Assault can happen anywhere, anytime. This course will give you the tools to help you stay calm and focused in unsafe situations.
Only $80 for 4 Weeks.
We’re introducing the Women’s Self-Protection Course catering to women ages 14 and above. This course will address the threats and dangers that may present themselves to you anywhere, anytime.
Being prepared is the best way to keep you safe from unknown predators.
March 7 – 30, 2017
Tuesday: 7:30 – 8:30pm
Wednesday: 10:00 – 1100am
Thursday: 7:00 – 8:00pm
*Choose one class/week
Only $80 for 4 weeks.
Couldn’t make it to the first class? No problem! We offer prorated class rates, so join us next week!
Call 781-326-2900 to sign up.
- In the US, 1-in-6 women reported experiencing an attempted or completed rape at some time in their lives.
- In Massachusetts alone, 4,418 adolescents and adults are sexually assaulted each year.
- 9-in-10 rape survivors are female.
- Females ages 16-19 are 4 times more likely to be the victims of sexual assault or rape than the general population.
- 75% of all survivors know their assailants personally; 80% of all rapes occur in the home.
- 99% of female survivors were raped by a male.
- Most “undetected rapists,” or those who have no been convicted or served jail time, are repeat assailants who commit an average of 6 rapes each.
- Most “undetected rapists” premeditate their attacks, identify and isolate victims, and deliberately use only as much force as necessary, such as psychological weapons and alcohol.
You should reason with your attacker.
NO. The perpetrator of an assault doesn’t think like you. Don’t try to resolve a problem without anyone getting hurt. They don’t play by normal rules, so don’t react as if they do. You can only level the playing field.
If you are attacked, scream for help.
NO. There’s no time to wait for a hero. You have about 5 seconds to act. The safest self-defense technique in a violent encounter is to cause an injury to the attacker.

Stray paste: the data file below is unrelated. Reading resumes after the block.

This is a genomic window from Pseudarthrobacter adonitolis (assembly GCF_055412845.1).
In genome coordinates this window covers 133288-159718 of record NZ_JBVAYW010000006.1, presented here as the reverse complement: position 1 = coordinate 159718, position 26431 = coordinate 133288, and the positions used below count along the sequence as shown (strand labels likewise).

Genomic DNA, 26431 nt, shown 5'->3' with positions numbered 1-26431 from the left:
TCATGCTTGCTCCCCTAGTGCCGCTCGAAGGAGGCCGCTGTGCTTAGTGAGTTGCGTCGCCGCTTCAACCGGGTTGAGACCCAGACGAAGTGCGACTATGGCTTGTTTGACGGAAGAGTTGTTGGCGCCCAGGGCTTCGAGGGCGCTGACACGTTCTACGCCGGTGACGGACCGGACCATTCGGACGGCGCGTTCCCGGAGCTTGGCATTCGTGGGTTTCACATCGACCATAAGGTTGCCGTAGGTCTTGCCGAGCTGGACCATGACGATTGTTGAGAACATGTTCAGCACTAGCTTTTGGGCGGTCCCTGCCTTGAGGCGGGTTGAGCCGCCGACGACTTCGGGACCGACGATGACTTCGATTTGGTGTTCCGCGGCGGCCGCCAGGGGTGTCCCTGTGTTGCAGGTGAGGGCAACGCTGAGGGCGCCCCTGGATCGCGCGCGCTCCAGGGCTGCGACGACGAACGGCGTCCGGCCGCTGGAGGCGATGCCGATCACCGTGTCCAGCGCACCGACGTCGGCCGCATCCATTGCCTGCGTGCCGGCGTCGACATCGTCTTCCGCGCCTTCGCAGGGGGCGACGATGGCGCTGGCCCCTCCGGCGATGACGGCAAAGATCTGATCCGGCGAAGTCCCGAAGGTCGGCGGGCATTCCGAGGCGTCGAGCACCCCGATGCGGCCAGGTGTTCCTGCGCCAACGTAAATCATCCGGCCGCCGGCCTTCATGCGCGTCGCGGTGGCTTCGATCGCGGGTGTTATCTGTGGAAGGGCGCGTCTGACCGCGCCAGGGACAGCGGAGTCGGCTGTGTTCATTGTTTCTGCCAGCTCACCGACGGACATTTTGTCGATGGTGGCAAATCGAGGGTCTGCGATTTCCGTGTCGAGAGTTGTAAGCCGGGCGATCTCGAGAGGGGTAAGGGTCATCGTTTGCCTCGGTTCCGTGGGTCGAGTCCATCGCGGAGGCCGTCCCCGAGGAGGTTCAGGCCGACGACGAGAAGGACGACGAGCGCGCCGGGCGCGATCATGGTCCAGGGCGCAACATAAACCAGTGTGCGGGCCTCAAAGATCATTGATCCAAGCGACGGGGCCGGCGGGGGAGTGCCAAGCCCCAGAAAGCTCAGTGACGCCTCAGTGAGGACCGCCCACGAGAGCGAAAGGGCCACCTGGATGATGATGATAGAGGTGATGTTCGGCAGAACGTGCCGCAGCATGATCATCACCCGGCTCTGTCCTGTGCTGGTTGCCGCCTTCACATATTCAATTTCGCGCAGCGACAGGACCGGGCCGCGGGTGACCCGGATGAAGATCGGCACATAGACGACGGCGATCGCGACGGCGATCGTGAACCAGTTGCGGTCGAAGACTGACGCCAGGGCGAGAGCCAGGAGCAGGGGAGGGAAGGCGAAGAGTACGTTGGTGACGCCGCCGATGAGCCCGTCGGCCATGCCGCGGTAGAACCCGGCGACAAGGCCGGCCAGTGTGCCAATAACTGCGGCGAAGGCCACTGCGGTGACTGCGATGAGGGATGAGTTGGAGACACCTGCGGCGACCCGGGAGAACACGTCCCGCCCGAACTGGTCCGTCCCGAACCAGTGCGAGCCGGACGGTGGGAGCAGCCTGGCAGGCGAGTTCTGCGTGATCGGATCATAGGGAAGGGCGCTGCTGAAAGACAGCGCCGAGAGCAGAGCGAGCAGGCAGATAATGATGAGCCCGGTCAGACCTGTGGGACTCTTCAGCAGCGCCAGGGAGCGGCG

Being fit can save your life.
NO. No matter how fit or strong you are, the best way to hone your self-protection skills is to focus on targeting key points of the body. Knowing those points could save you.
You need technical self-defense skills.
NO. Technique without injury is only a cool trick. It’s not important how the injury happens, only that it happens. All you need is force and a target.
Women who survive are fearless.
NO. The first effect in a violent situation is emotion, usually fear. Many people fear freezing up. In knowing how to respond, you’ll still feel a certain amount of fear, however, that will be tempered with confidence.
Focus on blocking the attacks.
NO. Many self-protection classes teach you to react to an attacker’s actions. This defensive thinking can make you hesitate and be one step behind the attacker. Don’t worry about what he’s doing; make him worry about what you’re doing.
Try to back away from your attacker.
NO. In a life-threatening conflict, if you are not injuring someone, you’re getting injured. Backing up or attempting to counter (as is typically taught in self-defense classes) only gets you in more trouble. You need to cause pain. You don’t want to “hurt” them; you need to injure them. Anything you do in a violent, life-threatening situation that doesn’t cause injury is worthless to you.
Hit as often and as quickly as possible.
NO. Punching and kicking are akin to slapping an attacker around. If you’re in danger, you need to throw all of your weight into a single target, or “strike.”